When other Friends are in our way, that's the call to reach with them, together, into the source of all life that unites and guides us. I have found it useful to learn how to pray out loud, because that can help me reach out to God in such situations. I have a lot of experience in my own life of God using such opportunities to reach me and I think other Friends as well, certainly the discipline of going with-not-around other Friends has resulted in my finding my local Meeting a much more God-filled place. It seems like the more I am able to change myself to submit to God's way, the more the human beings I meet are easier to connect with in God's unity.

I thing the "due process" stuff that Friends can do collectively through our Meetings for Woship for business can be almost unbearably frustrating when I feel inspired and alone, but at the moment I can fold my confidence that the processes in my Area Meeting are like the sticks piled across the tinder when a fire is being started? They might seem to be in the way, they may frustrate and feel to threaten the tiny flame but if it perseveres, the whole bunch get set alight? I think at best we labour with one another in love so that we can be unified by God's power for God's purposes, to glorify God. I have been wondering about whether I need a "support and accountability" group and I have heard that can help a lot if a Meeting is too painful to be with - two or three Friends to meet with once a month to ask me about how I am being faithful, pray with me to help me follow God.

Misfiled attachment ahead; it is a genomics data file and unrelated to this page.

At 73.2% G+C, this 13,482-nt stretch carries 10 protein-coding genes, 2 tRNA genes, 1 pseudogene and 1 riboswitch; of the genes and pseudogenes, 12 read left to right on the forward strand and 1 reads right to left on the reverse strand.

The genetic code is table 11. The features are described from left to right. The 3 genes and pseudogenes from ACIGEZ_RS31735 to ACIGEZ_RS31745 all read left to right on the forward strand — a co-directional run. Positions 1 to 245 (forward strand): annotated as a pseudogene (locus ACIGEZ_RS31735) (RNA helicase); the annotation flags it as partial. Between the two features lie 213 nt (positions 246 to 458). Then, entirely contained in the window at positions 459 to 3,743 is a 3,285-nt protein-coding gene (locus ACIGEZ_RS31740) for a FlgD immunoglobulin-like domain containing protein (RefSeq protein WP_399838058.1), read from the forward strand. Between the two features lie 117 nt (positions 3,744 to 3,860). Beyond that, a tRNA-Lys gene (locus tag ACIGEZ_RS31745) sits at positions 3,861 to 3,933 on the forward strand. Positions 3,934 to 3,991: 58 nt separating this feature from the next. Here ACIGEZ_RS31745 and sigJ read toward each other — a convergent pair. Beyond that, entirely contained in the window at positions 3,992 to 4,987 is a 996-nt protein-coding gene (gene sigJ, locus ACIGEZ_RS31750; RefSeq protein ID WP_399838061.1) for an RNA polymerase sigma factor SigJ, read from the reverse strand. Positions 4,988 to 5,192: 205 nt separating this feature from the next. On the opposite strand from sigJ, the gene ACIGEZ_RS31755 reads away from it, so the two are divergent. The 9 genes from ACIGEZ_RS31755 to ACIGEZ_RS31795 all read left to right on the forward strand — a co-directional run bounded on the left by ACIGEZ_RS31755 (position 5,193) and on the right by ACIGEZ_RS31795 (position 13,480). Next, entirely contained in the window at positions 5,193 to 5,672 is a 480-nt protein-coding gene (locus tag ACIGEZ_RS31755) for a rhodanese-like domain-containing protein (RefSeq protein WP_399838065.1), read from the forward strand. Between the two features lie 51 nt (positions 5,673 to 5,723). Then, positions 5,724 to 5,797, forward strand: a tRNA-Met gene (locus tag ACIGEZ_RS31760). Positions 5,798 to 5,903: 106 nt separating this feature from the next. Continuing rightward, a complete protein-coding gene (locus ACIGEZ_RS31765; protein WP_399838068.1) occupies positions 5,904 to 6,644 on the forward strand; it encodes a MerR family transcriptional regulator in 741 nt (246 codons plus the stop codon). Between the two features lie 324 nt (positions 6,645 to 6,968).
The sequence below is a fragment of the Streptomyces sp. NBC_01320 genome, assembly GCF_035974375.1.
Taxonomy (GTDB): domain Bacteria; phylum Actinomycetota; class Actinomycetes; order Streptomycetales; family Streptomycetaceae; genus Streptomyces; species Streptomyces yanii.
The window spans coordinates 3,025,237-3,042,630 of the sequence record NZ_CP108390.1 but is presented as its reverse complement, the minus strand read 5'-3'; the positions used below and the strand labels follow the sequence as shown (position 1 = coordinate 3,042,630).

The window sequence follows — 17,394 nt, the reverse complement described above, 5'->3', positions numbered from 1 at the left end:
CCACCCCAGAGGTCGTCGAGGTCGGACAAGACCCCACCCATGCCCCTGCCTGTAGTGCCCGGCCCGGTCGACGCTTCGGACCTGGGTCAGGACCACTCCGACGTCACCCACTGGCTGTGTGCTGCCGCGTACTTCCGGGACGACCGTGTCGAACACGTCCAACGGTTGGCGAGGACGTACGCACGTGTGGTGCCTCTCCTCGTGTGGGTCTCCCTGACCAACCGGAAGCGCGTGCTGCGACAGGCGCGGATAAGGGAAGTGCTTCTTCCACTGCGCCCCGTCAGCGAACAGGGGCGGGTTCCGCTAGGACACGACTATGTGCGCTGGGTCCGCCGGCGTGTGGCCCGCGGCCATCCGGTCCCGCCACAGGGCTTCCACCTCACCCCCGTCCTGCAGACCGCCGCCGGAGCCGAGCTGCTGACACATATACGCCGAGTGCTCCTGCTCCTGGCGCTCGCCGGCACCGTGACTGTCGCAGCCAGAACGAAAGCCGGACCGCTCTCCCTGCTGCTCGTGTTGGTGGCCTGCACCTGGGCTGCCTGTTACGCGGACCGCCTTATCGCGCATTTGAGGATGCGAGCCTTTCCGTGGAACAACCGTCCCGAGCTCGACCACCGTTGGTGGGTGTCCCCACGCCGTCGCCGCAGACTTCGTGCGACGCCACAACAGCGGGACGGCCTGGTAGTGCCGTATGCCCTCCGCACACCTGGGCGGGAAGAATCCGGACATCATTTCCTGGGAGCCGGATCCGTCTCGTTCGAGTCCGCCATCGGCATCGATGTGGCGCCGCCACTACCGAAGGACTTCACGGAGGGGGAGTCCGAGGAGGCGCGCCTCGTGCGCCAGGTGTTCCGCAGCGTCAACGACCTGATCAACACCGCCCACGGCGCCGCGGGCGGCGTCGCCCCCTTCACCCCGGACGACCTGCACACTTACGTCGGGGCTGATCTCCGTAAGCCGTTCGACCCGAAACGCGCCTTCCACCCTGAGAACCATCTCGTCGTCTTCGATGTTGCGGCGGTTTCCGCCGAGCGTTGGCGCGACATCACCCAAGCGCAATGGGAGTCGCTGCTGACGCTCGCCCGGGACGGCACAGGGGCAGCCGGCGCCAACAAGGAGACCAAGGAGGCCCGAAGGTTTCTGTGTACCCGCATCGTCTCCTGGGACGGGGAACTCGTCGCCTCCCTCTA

*[I think that "pagans and tax collectors" - or however your translation has it - need the Message/God's Love the same as we all do and may be able to show us parts of it we haven't seen, we can learn from everyone right? Though the process has to be fresh and new?]
[Hello Joanna! How lovely to hear your words here.]

I don't know! I am a bit of an enthusiast. I don't think I know much apart from God's love so I think that's why I'm shaping my path around hanging on for the direct experience. When I'm on my own my anchors are stuff like, remember to breathe, feel gravity acting on my body, and pray. I don't feel I can hold onto much of God without God, I only trust myself to look for God.

I guess when I've lost the path I think my duty is to run back to God as fast as I can, like a child who goes astray on a walk. I have to use all the tracking skills I've learned over my few years so far ... where is the good news for the poor? Where is the love that does not countenance evil and never fails? Where are the fruits of the spirit ripening and where are the roots of the vine?